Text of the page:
I've offered my thoughts, expressed my concerns and pointed towards what I believe to be the right direction more times than I care to count. It is my opinion that what we have currently, and have had the past half a dozen years is less that optimal and there is much room for improvement. I've written concisely and bluntly, and at length and in great detail [mostly in TZ's Omega Forum], I'm not sure how much [if any of it] gets through to people in a position to act within the Omega / Swatch / Hayek hegemony.

I suppose all we can really do is keep the lines of communication open between ourselves and make Omega aware that we are a learned, connected and active clientele and will hold them to the high standards expected of a premium product producer.

I hope this is helpful!

-- Chuck

P.S. Best of fortune with your pending GMT purchase!

Thursday, September 27, 2007 9:37:00 PM  
Anonymous Lesman said...

Chuck- thanks for the reply; you are the Omega/speedmaster angel! I have had no problem with the P.O. 2500 movement, or my Seamaster 300, or my Aqua Terra Chrono- I will always love Omega, then my Rolex's-

Thanks Chuck!

Fair winds and following seas-

lesman- lshifler@yahoo.com

Friday, September 28, 2007 4:25:00 PM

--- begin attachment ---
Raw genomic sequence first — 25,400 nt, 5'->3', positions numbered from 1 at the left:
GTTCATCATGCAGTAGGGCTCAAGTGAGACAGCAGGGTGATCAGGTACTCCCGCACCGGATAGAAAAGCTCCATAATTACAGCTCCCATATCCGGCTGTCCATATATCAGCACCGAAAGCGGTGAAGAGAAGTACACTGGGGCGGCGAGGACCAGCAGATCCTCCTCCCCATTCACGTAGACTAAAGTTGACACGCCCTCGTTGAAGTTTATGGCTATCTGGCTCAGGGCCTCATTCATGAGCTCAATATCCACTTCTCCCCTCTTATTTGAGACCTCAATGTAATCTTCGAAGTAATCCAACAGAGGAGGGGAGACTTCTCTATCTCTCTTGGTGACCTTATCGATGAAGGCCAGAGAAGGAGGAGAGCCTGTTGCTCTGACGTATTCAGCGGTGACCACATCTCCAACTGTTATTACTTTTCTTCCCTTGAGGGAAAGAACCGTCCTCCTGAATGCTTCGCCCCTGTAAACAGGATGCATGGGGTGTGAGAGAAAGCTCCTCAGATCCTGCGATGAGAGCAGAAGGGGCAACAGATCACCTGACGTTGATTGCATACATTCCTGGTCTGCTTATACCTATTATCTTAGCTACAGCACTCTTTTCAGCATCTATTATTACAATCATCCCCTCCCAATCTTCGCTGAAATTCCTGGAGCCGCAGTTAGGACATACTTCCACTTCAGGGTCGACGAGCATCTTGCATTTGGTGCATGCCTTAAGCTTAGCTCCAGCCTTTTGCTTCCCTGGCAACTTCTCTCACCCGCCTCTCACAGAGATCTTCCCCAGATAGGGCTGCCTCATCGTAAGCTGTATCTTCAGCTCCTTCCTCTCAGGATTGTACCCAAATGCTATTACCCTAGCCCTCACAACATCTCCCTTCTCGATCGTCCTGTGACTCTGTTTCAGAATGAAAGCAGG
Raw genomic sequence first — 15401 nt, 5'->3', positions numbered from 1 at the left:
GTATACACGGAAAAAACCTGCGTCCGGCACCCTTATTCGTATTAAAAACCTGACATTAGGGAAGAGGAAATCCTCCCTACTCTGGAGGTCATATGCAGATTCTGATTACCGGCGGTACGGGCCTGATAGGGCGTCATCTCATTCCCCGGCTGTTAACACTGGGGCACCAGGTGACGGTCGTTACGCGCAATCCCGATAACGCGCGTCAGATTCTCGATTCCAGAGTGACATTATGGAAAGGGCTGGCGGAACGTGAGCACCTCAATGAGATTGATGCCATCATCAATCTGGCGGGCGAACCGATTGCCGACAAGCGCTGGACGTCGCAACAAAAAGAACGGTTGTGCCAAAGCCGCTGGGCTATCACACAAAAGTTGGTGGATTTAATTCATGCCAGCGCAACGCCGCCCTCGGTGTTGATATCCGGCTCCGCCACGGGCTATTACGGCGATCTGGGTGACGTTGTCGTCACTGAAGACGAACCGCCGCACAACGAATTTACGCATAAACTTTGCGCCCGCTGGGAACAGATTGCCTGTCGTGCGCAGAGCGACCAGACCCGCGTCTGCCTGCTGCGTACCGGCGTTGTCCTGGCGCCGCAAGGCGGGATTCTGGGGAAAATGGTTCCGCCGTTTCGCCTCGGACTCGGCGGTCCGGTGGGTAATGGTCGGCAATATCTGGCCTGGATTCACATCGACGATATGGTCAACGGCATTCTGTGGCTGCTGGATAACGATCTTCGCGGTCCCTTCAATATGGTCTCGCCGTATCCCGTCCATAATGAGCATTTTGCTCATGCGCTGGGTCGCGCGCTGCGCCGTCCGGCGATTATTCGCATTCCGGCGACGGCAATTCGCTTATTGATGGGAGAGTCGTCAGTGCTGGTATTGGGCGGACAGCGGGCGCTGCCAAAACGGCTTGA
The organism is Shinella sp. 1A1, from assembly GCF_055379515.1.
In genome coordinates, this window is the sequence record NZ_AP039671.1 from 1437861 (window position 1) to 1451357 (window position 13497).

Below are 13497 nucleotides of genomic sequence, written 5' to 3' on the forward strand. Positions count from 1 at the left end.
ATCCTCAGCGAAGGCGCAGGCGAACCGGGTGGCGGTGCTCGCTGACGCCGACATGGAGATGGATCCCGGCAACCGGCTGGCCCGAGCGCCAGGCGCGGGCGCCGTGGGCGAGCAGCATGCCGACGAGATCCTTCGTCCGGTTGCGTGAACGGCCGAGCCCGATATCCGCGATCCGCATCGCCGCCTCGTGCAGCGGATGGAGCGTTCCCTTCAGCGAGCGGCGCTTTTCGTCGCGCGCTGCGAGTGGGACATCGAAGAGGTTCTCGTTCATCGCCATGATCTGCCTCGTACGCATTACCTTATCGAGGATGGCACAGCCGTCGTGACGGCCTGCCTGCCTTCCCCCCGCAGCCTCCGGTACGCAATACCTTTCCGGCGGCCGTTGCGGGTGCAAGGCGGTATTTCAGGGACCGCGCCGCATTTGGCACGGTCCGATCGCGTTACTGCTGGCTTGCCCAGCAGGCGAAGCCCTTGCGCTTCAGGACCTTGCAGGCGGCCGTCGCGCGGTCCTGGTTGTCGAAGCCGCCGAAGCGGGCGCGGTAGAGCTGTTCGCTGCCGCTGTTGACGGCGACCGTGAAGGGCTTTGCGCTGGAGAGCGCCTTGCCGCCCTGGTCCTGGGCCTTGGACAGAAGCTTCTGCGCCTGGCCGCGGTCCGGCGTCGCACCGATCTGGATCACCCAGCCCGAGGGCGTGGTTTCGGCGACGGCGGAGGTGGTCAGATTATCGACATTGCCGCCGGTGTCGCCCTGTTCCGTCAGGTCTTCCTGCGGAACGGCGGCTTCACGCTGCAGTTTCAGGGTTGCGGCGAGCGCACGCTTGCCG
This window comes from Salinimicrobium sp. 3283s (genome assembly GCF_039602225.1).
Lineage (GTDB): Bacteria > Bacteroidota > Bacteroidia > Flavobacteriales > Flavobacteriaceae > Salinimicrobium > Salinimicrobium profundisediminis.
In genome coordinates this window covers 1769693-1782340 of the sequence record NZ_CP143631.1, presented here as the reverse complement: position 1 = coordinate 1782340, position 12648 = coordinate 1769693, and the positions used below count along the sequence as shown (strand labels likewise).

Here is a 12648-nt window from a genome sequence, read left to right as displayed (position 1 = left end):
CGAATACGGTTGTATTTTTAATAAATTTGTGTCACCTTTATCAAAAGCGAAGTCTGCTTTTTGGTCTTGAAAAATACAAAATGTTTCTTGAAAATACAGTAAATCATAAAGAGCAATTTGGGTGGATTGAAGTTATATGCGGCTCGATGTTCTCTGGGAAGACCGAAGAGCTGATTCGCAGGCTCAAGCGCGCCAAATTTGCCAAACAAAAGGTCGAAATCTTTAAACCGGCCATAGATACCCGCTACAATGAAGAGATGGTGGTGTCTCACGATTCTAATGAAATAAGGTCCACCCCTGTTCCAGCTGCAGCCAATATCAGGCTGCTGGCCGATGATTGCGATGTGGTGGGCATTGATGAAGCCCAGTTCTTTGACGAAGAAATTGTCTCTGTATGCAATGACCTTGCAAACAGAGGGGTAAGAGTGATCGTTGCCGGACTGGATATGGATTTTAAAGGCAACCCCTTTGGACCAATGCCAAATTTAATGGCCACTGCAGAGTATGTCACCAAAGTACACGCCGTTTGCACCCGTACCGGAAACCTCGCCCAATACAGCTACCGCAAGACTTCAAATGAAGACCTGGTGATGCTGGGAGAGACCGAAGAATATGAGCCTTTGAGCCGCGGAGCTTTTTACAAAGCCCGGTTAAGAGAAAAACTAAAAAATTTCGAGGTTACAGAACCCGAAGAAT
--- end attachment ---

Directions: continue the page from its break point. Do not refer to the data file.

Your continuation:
Anonymous Anonymous said...

I just purchased an Omega Seamaster Chronometer and I love the watch. I do have a question, however; is it abnormal that the point of the triangle on the rotating bezel cannot be perfectly aligned with the center of twelve o'clock? It seems the closest I can get it is VERY slightly to the left of the center. If this is a slight imperfection that exists on every Seamaster, I can live with it, but I just want to know if I should send it in for adjustment. Any advice would be greatly appreciated.

Thursday, March 20, 2008 7:26:00 PM  
Blogger Chuck Maddox said...

Anonymous said...

I just purchased an Omega Seamaster Chronometer and I love the watch. I do have a question, however; is it abnormal that the point of the triangle on the rotating bezel cannot be perfectly aligned with the center of twelve o'clock?

Yes, that is not correct.

It seems the closest I can get it is VERY slightly to the left of the center. If this is a slight imperfection that exists on every Seamaster,